So the diet rolls along, a bit more difficult now, as I knew it would be: the weariness of restriction is cumulative. But still entirely doable. Dropping a pound a week.
Variety. "Eat a variety of foods," say the USDA guidelines earnestly, and everyone says the same; and yet there's no science to back that up. And research shows plainly that variety leads to overeating, for rats as well as for human beings.
What the advice is trying to prevent, of course, is deficiencies in vitamins and minerals. Now that I am eating so much the same thing every day, for the first time I have to take account of that: though a diet as full of eggs and meat and fresh fruit and vegetables as this is very unlikely to be missing anything. Still I'm going to do some reading.
I tend to eat the same thing every day anyway. A waitress at Tom's used to make fun of me for it, in a rather aggressive way, as though the fact that I ate the same thing every morning affronted her. I never quite understood why that might be, but I just went on with it. Why would I eat anything but what I liked most?
So rather than correct these defects in myself -- habitually eating breakfast out and always eating the same thing -- I thought I'd harness them. So far, so good.
The really nice thing about this regimen is that I actually know. There's no guesswork to it. I don't depend on calorie measurements or food processors' labeling. I simply eat the same stuff every day, and if it doesn't amount to a deficit of a pound a week, I chop another piece out. I chopped out half the hash browns a couple weeks ago, and half the toast last week. The rest of the hash browns are about to go, I think.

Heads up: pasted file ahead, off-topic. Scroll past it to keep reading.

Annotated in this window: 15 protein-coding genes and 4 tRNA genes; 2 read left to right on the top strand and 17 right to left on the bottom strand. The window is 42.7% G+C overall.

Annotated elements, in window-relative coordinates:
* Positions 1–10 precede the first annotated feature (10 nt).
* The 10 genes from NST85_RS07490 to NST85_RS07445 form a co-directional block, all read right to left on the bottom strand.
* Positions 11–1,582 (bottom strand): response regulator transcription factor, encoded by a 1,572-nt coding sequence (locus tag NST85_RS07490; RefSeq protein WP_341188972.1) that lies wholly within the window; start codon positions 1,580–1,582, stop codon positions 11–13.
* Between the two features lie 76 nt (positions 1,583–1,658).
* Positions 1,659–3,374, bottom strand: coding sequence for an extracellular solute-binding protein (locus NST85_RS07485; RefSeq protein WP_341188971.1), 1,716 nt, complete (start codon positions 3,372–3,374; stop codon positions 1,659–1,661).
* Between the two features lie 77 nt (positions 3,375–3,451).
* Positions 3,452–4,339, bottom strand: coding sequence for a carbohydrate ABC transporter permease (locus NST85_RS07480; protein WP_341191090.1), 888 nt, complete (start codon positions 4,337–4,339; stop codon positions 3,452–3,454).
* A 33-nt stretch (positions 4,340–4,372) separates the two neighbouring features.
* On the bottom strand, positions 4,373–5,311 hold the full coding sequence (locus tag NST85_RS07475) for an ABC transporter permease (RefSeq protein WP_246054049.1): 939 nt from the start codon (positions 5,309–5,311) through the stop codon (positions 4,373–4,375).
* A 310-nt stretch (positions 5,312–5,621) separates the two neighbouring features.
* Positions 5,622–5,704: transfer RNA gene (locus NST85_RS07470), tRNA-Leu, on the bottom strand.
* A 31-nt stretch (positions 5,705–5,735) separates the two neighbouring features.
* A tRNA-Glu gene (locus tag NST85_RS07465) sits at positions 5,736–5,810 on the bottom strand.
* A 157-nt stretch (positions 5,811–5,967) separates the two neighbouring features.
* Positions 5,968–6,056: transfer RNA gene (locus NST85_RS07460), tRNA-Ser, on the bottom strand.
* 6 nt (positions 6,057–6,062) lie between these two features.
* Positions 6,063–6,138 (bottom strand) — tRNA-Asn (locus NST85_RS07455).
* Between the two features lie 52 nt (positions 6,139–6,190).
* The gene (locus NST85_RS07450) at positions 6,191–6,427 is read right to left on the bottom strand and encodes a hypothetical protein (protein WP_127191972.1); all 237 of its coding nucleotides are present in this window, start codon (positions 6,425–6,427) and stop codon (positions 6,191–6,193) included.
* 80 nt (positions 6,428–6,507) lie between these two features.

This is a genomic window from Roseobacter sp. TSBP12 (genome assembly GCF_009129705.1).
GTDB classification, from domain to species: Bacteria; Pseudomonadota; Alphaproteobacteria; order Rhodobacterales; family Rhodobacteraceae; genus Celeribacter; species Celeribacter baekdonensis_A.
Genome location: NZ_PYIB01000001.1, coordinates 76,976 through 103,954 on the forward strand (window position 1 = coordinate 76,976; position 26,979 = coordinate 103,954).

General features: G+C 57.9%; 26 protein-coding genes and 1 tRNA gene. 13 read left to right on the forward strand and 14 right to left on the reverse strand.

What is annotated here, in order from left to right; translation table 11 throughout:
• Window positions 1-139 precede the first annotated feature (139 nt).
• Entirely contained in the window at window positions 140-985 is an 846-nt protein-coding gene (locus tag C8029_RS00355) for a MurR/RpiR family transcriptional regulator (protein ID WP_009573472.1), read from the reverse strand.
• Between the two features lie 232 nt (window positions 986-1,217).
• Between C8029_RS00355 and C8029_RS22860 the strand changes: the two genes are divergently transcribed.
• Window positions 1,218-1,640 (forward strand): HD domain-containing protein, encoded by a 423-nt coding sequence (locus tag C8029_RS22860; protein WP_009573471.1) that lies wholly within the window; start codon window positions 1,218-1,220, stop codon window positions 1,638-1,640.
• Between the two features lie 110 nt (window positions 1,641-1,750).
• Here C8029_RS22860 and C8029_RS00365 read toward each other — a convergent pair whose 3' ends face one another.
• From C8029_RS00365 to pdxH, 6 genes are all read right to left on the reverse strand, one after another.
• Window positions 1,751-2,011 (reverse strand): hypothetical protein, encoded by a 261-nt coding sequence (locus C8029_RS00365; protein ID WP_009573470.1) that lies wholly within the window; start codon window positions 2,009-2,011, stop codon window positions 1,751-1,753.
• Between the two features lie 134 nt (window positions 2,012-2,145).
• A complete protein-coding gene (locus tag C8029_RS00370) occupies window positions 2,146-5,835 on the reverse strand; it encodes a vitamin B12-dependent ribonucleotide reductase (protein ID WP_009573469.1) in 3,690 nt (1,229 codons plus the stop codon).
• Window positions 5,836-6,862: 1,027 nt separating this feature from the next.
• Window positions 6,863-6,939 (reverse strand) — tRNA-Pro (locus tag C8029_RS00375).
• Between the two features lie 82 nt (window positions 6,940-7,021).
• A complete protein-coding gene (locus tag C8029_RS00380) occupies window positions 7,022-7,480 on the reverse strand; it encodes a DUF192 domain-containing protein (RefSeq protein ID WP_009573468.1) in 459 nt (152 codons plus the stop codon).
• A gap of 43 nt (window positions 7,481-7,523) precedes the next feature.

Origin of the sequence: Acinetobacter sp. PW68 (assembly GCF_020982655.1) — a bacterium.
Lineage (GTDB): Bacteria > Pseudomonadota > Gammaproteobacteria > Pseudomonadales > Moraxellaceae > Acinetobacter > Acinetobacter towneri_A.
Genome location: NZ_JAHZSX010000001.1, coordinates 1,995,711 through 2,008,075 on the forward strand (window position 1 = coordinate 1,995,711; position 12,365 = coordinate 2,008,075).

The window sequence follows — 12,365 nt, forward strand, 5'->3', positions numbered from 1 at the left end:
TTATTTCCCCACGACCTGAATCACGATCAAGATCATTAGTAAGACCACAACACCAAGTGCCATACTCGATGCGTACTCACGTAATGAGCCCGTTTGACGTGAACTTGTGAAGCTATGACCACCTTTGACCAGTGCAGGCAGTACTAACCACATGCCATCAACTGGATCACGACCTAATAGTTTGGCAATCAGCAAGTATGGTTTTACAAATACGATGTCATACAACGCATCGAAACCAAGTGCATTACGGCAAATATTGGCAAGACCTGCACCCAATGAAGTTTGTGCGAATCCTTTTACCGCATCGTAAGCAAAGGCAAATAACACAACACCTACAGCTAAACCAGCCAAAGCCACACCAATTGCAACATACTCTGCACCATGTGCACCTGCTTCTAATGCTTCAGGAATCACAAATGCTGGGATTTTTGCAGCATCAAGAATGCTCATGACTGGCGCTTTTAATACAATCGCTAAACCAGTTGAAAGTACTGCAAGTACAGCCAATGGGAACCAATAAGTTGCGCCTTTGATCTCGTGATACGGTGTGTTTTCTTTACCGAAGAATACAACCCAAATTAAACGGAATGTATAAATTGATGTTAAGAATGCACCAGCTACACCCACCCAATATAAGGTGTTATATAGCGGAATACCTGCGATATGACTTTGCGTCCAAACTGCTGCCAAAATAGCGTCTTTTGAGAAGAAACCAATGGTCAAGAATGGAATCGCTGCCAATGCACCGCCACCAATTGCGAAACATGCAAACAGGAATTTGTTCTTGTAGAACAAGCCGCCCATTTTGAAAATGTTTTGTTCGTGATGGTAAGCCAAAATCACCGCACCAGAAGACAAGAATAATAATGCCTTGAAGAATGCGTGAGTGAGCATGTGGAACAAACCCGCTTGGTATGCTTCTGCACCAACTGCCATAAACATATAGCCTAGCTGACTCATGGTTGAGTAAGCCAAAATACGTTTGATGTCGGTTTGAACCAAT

In previous diets the uncertainty, the guesswork, interacted very badly with the hunger hormones. I don't much trust myself to measure and estimate properly when a large part of my brain is intent on subverting me. I'm less apt to fool myself than many people -- than most people, I flatter myself -- but I don't trust myself to be able to outwatch my lizard-brain when it thinks I should be eating. And once uncertainty was introduced -- did I really measure that properly? Did I really note that down? Was that frozen dinner label really accurate? -- it gnawed away at my resolve. Was there really a point in depriving myself if I had already screwed up?
No. Other people do the measuring. I just do the eating.
If you follow the study of obesity, you'll know that most of it has relied on self-reported consumption, and that we've discovered recently that people are spectacularly bad at self-reporting consumption -- to the point that some researchers have suggested simply throwing out all the research that depends on it. That's how bad we are. I have no reason to think I'm uniquely gifted at self-reporting, or immune to self-deception. So I'm outsourcing as much of it as I can.